6 Ways to Call Home While Abroad
6 Ways to Call Home While Abroad
Posted May 6, 2016
While some travelers happily leave their mobile phones at home, many of us must remain connected when abroad. However, considering the often staggering call and data expenses, coverage issues, and the fact that some phones won’t function in other countries, international phone usage poses challenges for even the savviest of travelers. You can’t simply step off a plane, power up your phone, and use it as you would at home – unless you have a specific phone and are willing to pay steep roaming charges.
Here are some tips for maintaining phone access on your journey at a reasonable cost and without excessive hassles. Please note that we are not recommending any particular option; please consult directly with your cellular provider for the best solution for your needs.
Utilize a calling card: The simplest, most inexpensive way to make international calls is purchasing a calling card when you arrive in-country and using it with your hotel phone (or a pay phone). A significant disadvantage of calling cards is the inability to receive international phone calls. Also, many hotels charge for local and toll-free calls; check before you dial.
Go online: The internet provides a plethora of ways to connect vocally to your friends and family back home. If both parties have an Apple device (iPhone, iPad, etc.), you can use FaceTime (and its voice-only version, FaceTime Audio) for voice calls anywhere in the world. If both parties don’t have Apple devices, Facebook’s Messenger app and the popular messaging app WhatsApp both have voice call functions that are easy to use. Skype is another popular option for online voice calls.
Get an international plan: Another simple – though more expensive – option is expanding your existing phone plan into an international one. Talk to your cell phone provider and see what kind of plans they offer. Lately, the major service providers (AT&T, Verizon, Sprint, T-Mobile) have been competing to offer better international plans, so it’s worth checking around to see who offers the best plan for you.
Buy a prepaid SIM card: This is a cost-effective option, as most providers offer free incoming international calls (dependent on the country/s) and texts. Contact your cellular provider to determine whether you have a quad-band GSM phone, and if so, can it be “unlocked” for use with other networks. Once your phone is unlocked, simply swap out its existing SIM card with a local SIM card from your destination country or purchased from a company such as OneSimCard (www.onesimcard.com) or Cellular Abroad (www.cellularabroad.com) then purchase additional minutes as necessary.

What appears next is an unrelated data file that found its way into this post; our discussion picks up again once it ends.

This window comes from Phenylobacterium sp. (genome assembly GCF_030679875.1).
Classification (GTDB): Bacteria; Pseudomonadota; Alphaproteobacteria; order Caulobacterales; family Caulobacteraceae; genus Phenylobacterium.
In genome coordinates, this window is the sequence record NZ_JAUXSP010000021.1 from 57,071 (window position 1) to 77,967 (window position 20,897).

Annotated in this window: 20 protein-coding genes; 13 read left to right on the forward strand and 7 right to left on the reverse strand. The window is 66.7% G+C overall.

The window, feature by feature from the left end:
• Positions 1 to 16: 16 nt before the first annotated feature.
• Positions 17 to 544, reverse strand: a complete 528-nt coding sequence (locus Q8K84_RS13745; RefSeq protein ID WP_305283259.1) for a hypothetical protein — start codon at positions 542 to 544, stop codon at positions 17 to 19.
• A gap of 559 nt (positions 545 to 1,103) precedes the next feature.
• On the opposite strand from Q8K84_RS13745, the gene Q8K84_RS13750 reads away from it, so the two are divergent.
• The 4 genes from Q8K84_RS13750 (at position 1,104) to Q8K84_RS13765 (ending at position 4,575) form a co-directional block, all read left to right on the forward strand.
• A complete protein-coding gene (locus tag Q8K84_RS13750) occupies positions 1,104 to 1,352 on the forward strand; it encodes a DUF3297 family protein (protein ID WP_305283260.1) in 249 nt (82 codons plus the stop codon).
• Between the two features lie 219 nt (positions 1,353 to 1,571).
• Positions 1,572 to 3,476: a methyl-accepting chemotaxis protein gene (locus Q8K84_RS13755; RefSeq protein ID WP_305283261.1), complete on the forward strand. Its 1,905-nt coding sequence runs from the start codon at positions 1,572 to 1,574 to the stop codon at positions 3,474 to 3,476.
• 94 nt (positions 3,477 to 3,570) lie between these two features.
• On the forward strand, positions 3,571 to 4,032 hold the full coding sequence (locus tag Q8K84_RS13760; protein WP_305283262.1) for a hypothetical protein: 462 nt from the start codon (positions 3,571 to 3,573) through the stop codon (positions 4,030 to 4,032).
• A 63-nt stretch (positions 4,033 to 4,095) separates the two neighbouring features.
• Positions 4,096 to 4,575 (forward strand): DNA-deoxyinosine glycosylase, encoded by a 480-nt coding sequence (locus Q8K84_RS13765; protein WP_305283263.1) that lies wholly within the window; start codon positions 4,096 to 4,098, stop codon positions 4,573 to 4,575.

Rent a travel phone: While phone rentals cost more than SIM cards, they likewise eliminate costly roaming charges and other service fees and typically provide free incoming calls (dependent on the country/s) and texts. As with SIM cards, both country-specific phones and phones for multiple-country trips are available; companies offer prepaid and pay-per-call options. Mobal® (www.mobal.com) and Cellular Abroad are among the reputable companies offering travel phone rentals. Also, Sprint and Verizon offer their customers such rentals.
Use an international calling service: After signing up online with one of these services such as the popular Rebtel (www.Rebtel.com) or United World Telecom (www.uwtcallback.com), you can dial an assigned access number(s) and make international calls at local rates as you would with a calling card. You can use acalling service with either a fixed phone (hotel or payphone), or with your cell phone and a local SIM card to avoid roaming fees.
Switch your smartphone into Airplane Mode: If you are traveling with your smartphone and you are not using a prepaid SIM card, activate your phone’s Airplane Mode. By doing so you will prevent potentially high data roaming charges for internet usage that many travelers only learn about upon returning home. Also, this setting still enables your phone to access WiFi when available (note that some establishments impose a charge for WiFi access).
With all these options, we’re confident you can find one that helps you stay connected while traveling.
Phone booth image via Flickr